Patriarchy in a Pink World: A Barbie Movie Breakdown

A vibrant pink Warner Bros logo flashes across the screen as the audience settles into the tightly-packed theater. Nearly everyone sports bright shades of fuchsia, eagerly awaiting for the first scene to appear on the screen. 

Since “Barbie’s” very first teaser in 2022, it has caught the attention of people around the globe. Director Greta Gerwig, who has also directed the critically-acclaimed films, “Little Women” and “Ladybird,” first depicts Barbie Land as a seemingly perfect matriarchal society: all females are in power, while men are simply there to do whatever the Barbies want. But suddenly, stereotypical-Barbie, played by Margot Robbie, begins to experience odd human-like dilemmas, which prompt her to take a trip to the ‘real world.’ As soon as Barbie sets foot in sunny Los Angeles, she finds that the real world isn’t at all what she expects — women seem to hate her, men harass her, and nobody takes her seriously. However, Ken, played by Ryan Gosling, who accompanies Barbie to the real world, is pleasantly surprised and overwhelmingly inspired by the patriarchal society. By highlighting the stark contrasts between a feminist Barbie Land and the patriarchal real world, Gerwig presents the flaws of society in a refreshing and amusing way. 

Terrifically cast, Robbie embodies the stereotypical blonde Barbie we all grew up with, and Goslings’s witty antics play perfectly into his golden-retriever like character. Even “Weird Barbie,” played by Kate McKinnon, evokes a surprisingly specific yet relatable childhood memory of the Barbies that may have been played with a bit too aggressively.

Gerwig excellently portrayed the numerous pros and cons of Barbie Land and how those translate into the real world. On one hand, Barbie Land is essentially a utopia for all women; Barbie herself being an empowering and independent role model for all the other Barbies. However, this ideal paradise doesn’t reflect the complex gender problems in the real world. Though Barbie is supposed to boost womens’ self-confidence, in the real world she perpetuates unrealistic beauty standards. Gerwig touches upon the contradictions of Barbie in an interview with “The View”, in which she explains that in some scenarios Barbie is incredibly progressive: being an astronaut in 1959 before women could even have credit cards, however her physical appearance still does not reflect real women.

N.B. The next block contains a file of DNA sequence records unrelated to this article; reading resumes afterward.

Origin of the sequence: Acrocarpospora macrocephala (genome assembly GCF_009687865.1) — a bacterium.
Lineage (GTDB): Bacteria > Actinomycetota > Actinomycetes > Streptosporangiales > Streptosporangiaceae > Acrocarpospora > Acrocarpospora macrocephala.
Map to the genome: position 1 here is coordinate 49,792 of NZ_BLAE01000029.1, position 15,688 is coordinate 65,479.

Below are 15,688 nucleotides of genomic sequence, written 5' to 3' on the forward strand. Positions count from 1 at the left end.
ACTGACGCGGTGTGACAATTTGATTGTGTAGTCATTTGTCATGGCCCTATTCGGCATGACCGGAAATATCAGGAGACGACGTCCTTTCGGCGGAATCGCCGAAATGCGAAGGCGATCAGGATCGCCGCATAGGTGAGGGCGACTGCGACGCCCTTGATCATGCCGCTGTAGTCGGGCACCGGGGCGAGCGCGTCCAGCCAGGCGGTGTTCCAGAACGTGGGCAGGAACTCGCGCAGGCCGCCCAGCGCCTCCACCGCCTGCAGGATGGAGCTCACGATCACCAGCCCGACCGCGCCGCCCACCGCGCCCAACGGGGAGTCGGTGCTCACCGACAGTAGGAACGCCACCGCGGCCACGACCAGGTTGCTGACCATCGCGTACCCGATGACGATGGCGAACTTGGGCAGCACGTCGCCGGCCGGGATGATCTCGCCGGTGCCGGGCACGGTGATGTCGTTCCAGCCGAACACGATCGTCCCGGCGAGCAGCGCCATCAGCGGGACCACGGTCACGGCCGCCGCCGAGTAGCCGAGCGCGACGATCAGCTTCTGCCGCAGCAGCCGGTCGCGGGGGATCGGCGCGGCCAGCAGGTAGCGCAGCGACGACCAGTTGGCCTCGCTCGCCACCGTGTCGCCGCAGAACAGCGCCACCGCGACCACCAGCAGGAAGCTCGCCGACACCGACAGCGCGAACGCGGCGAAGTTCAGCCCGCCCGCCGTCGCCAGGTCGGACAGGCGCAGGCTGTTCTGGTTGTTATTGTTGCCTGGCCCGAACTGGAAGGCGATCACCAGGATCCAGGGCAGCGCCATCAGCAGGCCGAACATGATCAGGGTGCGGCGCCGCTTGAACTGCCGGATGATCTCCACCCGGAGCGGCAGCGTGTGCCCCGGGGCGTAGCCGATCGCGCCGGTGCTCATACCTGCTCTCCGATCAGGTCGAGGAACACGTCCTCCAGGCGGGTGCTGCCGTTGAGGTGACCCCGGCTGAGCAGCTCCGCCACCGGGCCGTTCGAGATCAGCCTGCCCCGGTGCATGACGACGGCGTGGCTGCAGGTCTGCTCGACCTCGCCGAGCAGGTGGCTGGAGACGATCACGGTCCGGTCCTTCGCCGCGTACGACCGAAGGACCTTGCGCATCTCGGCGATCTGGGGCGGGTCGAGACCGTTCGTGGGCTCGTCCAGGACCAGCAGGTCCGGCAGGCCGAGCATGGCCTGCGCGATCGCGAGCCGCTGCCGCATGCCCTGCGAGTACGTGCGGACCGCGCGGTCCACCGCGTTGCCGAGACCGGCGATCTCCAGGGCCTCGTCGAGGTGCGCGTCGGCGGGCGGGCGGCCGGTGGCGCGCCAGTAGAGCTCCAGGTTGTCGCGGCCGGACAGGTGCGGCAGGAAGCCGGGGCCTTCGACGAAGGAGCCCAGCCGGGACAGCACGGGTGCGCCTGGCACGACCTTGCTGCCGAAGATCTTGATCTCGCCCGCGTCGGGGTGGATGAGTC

Another issue that arises in Barbie Land is the utter neglect of men and their feelings. Though it may seem like a perfect scenario, given the state of the real world, it actually goes against the very definition of feminism: the advocacy of women’s rights on the basis of the equality of the sexes. There is very limited development in all of the Kens, almost all of the Ken characters are heavily stereotypical — depicted as useless and forgotten, lacking individual personalities, and passions. On the other hand, women are all highlighted as powerful, smart, and dynamic. While some will argue that this represents the patriarchy in the real world, it still slightly contradicts the point of promoting equality. However, unlike the real world the powerful Barbies ensure the safety of the less powerful Kens.

Overall, Barbie receives 4 out of 5 stars for its sensational job at showcasing how complex the children’s characters can actually be. Nothing is perfect, but Gerwig delivered an important message in an entertaining and positive way, yet weaving in dynamic themes within the scenes.